We continue with the Town Council meeting of January 20, 1870:

“The council then resolved itself into a committee of the whole and the following propositions submitted: E. K. Freed proposed that a stone building sixteen feet square ten feet high with flat roof covered with tin be erected. Joseph K. Anders coincided with Mr. Freed. Percival Slough proposed to have three apartments, one for prisoners, one for male and the other for female lodgers.

“After considerable discussion, in which all members of the council participated, the following was unanimously adopted as the specifications of the building; the building or lock-up house to be stone fourteen by eighteen feet, one story high, nine feet in the clear from floor to ceiling, wall to be eighteen inches thick laid up with good lime and sand mortar, the sleepers to be of white oak six inches thick and laid thirty inches apart, hemlock floor to be laid not less than thirty inches above the level of the surrounding ground, the joist for the ceiling to be three by six inches, to have four windows with two lights (by lights they meant window panes) in each, 10 by 12 glass with one iron bar lengthwise in each, well secured and to be one inch in thickness, to have a brick partition wall nine inches thick, two 2 inch batten doors well nailed with wrought iron nails, hung with strap hinges and have good mortise lock, flat tin roof to project eight inches over the wall with plain cornice around the same, the ceiling to be plastered with two coats and the walls inside with one coat of good mortar, the outside to be roughcast, and the outside woodwork to be well painted with two coats of white lead, and have suitable privy arrangements in each apartment for the accommodation of lodgers. The same to be completed by the 15th day of April A. D. 1870.

1886 map shows the location of the borough jail, located on 3rd Street near School Street. The jail was torn down long ago. The building labelled “Public School” is now borough hall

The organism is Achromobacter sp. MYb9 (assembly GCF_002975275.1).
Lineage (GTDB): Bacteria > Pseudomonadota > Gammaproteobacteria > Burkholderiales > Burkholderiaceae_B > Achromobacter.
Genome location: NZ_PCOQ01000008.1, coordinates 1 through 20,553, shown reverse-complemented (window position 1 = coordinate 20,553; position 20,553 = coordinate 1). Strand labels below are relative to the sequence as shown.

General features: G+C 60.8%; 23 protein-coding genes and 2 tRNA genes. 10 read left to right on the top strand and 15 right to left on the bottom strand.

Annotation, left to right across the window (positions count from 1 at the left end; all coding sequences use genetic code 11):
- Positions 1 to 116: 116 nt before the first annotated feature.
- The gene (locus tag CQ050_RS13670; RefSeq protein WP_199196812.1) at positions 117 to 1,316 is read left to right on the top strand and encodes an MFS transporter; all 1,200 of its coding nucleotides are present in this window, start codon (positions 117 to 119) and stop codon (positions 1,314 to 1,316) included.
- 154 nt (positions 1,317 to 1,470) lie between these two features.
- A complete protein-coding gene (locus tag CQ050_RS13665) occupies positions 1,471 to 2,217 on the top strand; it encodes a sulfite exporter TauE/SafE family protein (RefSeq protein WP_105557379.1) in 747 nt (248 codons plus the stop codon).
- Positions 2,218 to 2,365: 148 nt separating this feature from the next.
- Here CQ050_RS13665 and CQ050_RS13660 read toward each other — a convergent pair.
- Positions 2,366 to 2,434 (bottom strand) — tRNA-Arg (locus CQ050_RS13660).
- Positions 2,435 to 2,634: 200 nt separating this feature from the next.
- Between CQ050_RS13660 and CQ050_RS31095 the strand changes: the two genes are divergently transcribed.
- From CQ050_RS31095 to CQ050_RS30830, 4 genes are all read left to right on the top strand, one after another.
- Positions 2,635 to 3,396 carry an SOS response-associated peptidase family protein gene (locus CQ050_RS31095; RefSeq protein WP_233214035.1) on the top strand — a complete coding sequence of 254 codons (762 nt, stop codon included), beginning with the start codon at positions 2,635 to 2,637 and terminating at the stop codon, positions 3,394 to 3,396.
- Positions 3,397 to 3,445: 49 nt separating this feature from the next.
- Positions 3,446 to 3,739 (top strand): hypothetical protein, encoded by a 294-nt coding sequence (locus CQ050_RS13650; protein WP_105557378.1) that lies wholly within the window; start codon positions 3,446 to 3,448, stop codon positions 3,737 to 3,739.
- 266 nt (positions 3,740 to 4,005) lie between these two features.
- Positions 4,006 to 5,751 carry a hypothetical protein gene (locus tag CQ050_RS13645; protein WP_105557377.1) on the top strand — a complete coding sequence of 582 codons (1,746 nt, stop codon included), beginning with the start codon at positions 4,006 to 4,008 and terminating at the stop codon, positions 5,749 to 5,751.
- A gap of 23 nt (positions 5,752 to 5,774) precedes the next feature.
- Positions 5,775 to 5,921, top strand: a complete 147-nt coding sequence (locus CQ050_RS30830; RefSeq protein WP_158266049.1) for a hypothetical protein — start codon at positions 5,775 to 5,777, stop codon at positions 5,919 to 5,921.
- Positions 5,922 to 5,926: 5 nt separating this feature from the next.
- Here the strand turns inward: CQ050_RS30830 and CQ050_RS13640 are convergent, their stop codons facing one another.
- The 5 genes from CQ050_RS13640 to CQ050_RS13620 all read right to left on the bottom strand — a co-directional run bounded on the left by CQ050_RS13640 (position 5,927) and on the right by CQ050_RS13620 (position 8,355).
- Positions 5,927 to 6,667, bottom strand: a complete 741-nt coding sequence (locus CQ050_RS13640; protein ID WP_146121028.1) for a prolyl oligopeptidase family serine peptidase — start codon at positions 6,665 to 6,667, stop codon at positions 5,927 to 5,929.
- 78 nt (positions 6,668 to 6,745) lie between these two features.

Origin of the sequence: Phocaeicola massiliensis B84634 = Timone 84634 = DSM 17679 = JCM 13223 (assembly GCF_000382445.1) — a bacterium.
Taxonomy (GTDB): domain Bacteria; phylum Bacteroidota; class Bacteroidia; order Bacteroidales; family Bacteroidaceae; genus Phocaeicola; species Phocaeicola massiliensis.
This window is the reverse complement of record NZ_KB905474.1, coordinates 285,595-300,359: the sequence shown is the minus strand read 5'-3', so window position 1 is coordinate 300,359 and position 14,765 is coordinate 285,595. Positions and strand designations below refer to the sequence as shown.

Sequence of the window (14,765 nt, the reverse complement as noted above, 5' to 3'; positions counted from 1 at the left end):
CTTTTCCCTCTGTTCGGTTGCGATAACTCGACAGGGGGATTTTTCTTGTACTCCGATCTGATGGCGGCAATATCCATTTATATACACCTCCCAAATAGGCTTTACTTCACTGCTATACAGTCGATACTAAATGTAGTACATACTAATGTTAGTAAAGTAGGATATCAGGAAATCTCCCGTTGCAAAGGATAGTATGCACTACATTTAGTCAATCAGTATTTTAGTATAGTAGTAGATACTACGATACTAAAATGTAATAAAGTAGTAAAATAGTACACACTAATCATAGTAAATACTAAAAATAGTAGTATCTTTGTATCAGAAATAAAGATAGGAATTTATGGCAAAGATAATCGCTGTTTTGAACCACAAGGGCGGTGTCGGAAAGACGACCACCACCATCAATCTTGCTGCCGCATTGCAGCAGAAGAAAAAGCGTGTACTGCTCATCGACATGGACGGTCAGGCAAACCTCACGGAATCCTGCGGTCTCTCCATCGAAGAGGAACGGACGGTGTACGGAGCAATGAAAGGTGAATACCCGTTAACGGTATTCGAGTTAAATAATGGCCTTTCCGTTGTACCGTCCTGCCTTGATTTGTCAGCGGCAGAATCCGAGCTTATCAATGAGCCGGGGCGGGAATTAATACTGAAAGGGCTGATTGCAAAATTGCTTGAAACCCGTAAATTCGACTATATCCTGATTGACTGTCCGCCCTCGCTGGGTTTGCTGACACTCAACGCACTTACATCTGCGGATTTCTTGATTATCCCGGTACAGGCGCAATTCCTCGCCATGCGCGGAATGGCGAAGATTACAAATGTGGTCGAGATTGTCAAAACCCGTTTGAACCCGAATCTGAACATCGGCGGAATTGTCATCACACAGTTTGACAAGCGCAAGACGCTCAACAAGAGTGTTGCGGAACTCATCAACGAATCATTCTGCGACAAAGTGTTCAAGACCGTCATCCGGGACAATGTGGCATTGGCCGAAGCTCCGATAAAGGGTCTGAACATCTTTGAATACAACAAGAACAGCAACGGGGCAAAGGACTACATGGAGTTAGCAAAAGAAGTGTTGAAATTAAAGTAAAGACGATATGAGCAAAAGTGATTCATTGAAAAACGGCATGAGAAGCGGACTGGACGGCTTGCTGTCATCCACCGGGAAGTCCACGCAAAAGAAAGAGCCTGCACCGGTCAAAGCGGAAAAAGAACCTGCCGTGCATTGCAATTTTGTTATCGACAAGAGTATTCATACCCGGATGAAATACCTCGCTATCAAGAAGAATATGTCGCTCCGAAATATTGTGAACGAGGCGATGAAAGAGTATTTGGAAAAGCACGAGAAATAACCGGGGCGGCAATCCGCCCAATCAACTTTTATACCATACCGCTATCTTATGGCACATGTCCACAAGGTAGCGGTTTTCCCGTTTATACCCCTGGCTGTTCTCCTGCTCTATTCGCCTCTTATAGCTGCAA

“All the material and workmanship in the same shall be such as shall be approved by the Town Council, under a penalty or forfeiture of one hundred dollars, after the adoption of which the clerk was in-structed to make out specifications and invite proposals for the building of the same.”

“Bids for the construction of the lock-up were received at the meeting of February 2, 1870, when the following propositions were received and read: one from Frederick Wolf for three hundred and thirty-five dollars. One from Aaron Kriebel for three hundred and sixty dollars, which were considered, and on motion it was resolved that the proposal for Mr. Wolf be accepted upon condition that he give security for the faithful performance of the contract agreeably to the specifications, under a forfeiture of one hundred dollars.

“The committee appointed at the special session of council on the 20th of January, 1870, for the purpose of purchasing a suitable lot of ground on which to build the lock-up, reported that they had made arrangements with David Moyer for the purchase of a lot on Third street for the sum of fifty dollars, subject to a dower of about four dollars, which report was accepted. This plot of ground was at Third and School streets, and the lock-up, when erected, stood about where the buildings now [1959] stand that are now owned by the Atlas Asbestos Company.

The next mention of the lock-up is made in the borough minutes of April 6, 1870, and reads as follows: “Messrs. Moyer and Slough, the committee appointed to superintend the building of the lock-up, or station house, report that the same is completed agreeably to contract, which was on motion accepted.”

Frederick Wolf, the contractor, was present and claimed ten dollars extra pay for changing the location of the building from the foundation first dug to where it was finally located. Upon Mr. Wolf persisting in his claim, it was on motion of E. K. Freed allowed and an order granted in his favor for $345.00. At this same meeting the building committee was instructed to place an iron bar across the outer door of the lock-up.

The lock-up having been erected, the next matter of importance to be brought to the attention of council was the question of street lights. On October 5, 1870, there appears in the minutes the following entry: “Application by petition of citizens of the borough having been made to the Town Council for the erection of street lamps at certain points in the limits of the borough of North Wales, in pursuance of which application, it was on motion of Mr. Freed unanimously resolved that the question of lamps to light the streets of the borough be submitted to the qualified electors therein at the general and borough elections to be held at the public house of Abel Lukens on the 11th day, being the second Tuesday of October A. D. 1870.”

We will report the result of this election in our next article.

This post is sourced from a column entitled Early North Wales: Its History and Its People penned by long-time North Wales resident historian Leon T. Lewis. The article appeared in its original form in the August 25, 1959 issue of the North Penn Reporter.

A close up of a map

Description automatically generated